The Trump Taj Mahal could be the latest in a string of Atlantic City casinos to shut down for good. Parent company Trump Entertainment Resorts (TER) filed for bankruptcy this week, and says the Taj Mahal will join sister property the Trump Plaza, which is closing in just one week, with a possible November 13 closure as well. TER says that without some union salary cutbacks, the property cannot continue to operate beyond that date.
“Absent expense reductions, particularly concessions from their unions, the debtors expect that the Taj Mahal will close on or shortly after November 13, 2014 and that all operating units will be terminated between November 13, 2014 and November 27, 2014,” said TER in its own petition filed with the US Bankruptcy Court in Wilmington, Delaware on Tuesday. TER noted that while its assets were little more than $50,000, the company’s liabilities stand somewhere between the $100 million and $500 million mark. Having skipped out on its quarterly tax payment that was due in August, TER now says it simply has no way to continue paying creditors with debts that will be due in September.
Meanwhile, critical online gambling alliances with Betfair and Ultimate Gaming are being severed by the Internet operators, who now want to find new land casinos to call home so that they can continue to operate, which is a regulatory must in New Jersey.
Ironically, Donald Trump has nothing to do with any of this. In a statement from the billionaire’s attorney, it was noted that “”Mr. Trump brilliantly left Atlantic City more than seven years ago and has not been back. Mr. Trump has absolutely nothing to do with Trump Entertainment Resorts Inc.”
More Unemployment Unwelcome News
Six thousand people have already lost their jobs following the closure of Revel, the Showboat, and, earlier in the year, the Atlantic Club, and this week hundreds of ex-casino workers waited in line to file for unemployment at an emergency session at the Atlantic City Convention Center. With the expected closure of the Trump Plaza in mid-September, Atlantic City could be looking at 8,000 people out of work, fuelling fears of the various social ills engendered by mass unemployment, such as a rising crime rate.
Local 54 of Unite-HERE Union President Bob McDevitt was quick to blame TER and the Trump Taj Mahal for the failure, noting that the casino had not made good use of its $130 million in 2014 gaming intakes to date. “If our members were to work for minimum wage with no benefits, it wouldn’t be enough to keep this property in the hands of its current owners for a year,” McDevitt said.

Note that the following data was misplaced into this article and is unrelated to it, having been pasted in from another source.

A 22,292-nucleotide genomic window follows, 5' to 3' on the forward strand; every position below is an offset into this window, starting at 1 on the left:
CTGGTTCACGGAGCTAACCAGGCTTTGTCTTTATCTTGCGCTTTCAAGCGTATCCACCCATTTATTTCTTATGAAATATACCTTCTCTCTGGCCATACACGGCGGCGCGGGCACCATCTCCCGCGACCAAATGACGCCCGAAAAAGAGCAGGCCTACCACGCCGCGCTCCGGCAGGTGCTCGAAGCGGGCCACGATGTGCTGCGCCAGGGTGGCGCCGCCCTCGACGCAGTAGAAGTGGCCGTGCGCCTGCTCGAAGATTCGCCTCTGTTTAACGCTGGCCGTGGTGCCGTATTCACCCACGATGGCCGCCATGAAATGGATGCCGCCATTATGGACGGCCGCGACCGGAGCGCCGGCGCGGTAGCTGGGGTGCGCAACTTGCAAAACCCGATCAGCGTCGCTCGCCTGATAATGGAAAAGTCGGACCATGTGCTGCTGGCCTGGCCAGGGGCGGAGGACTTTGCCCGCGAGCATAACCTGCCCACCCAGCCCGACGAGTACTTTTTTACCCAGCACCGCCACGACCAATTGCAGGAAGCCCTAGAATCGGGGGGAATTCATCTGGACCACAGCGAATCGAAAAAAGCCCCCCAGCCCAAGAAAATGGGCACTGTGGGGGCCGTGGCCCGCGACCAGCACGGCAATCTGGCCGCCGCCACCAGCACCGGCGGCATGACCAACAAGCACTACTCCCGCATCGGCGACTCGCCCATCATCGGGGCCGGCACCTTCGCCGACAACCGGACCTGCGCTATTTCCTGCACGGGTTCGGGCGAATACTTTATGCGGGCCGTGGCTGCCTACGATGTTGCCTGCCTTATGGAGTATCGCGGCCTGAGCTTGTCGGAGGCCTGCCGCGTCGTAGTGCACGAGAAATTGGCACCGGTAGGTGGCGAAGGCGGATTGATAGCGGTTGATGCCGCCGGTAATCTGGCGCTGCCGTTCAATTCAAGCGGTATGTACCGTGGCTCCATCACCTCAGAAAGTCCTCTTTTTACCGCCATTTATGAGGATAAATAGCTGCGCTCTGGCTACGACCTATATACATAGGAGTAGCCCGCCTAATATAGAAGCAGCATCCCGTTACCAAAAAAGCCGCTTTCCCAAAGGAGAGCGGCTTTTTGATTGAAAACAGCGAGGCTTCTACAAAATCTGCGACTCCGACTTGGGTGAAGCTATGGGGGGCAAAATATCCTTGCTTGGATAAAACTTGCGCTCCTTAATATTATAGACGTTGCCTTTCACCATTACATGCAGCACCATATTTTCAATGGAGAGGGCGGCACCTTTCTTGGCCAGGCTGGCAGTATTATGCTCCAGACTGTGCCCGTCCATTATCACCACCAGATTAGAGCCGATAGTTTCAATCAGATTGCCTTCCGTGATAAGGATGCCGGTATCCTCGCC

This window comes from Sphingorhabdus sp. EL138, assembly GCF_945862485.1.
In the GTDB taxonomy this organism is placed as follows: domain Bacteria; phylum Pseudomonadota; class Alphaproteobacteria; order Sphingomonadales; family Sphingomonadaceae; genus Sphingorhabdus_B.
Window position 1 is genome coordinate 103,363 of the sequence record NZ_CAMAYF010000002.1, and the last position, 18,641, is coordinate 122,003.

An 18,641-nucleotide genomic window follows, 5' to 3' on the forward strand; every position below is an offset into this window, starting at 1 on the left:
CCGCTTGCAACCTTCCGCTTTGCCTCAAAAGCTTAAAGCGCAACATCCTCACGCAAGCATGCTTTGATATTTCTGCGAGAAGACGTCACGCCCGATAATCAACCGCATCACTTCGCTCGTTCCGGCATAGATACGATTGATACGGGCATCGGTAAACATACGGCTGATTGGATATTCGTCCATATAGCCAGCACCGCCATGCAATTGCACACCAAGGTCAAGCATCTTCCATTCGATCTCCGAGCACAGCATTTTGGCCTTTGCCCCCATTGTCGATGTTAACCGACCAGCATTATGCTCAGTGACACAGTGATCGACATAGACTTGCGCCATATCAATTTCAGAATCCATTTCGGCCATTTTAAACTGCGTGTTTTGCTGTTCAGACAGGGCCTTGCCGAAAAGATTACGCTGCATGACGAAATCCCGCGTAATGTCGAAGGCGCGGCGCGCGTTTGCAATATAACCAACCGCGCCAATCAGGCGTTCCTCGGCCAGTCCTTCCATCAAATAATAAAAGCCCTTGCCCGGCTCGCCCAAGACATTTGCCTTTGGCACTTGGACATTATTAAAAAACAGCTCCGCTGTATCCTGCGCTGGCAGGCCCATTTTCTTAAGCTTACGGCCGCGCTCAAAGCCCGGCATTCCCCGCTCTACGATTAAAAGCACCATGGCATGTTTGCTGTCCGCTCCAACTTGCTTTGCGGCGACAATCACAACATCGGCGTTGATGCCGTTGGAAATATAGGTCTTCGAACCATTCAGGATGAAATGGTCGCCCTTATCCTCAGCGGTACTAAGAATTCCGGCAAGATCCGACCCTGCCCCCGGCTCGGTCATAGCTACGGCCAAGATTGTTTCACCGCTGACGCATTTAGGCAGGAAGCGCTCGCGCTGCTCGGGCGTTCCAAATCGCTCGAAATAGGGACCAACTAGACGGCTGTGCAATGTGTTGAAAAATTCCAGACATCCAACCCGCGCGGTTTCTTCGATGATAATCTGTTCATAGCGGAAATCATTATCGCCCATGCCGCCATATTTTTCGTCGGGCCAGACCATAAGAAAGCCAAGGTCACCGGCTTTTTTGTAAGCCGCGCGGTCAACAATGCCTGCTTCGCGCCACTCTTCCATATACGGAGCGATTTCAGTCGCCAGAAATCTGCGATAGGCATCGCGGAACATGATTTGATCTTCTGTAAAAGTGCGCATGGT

Falling on Hard Times
These are tough times for the company, which had apparently been trying to sell the Plaza for years before announcing its closure last month. Last year, TER tried to sell the property for $20 million to the Californian-based Meruelo Group. The deal fell through when Trump Entertainment was unable to get a release on its mortgage, with the senior lender refusing to approve the sale at such a low price.
However, the company may have more luck finding a buyer for the Taj; while the Plaza has long been Atlantic City’s poorest performing casino, the Taj is a better prospect, with only a slight operating loss in the first six months of the year.
Wrath of The Donald
The Taj Mahal was the third casino to be acquired by Donald Trump during his Atlantic City empire-building of the 1980s. Trump bought the unfinished property from Resorts International for $230 million, and by the time it was completed in 1990, it had cost $1 billion to build. In 2009, Trump left the casino industry for good, retaining a 10 percent stake in Trump Entertainment, but taking no part in the operation of its two casinos.
Last month he announced his attention to sue Trump Entertainment for the continued use of his name. Trump has said he was incensed at the way that his former company has managed the two remaining properties, complaining that it has allowed them to fall into “disrepair,” tarnishing the Trump brand name of which he is fiercely protective.
“I want it off both [casinos],” he snapped. “I’ve been away from Atlantic City for many years. People think we operate (the company), and we don’t. It’s not us. It’s not me.”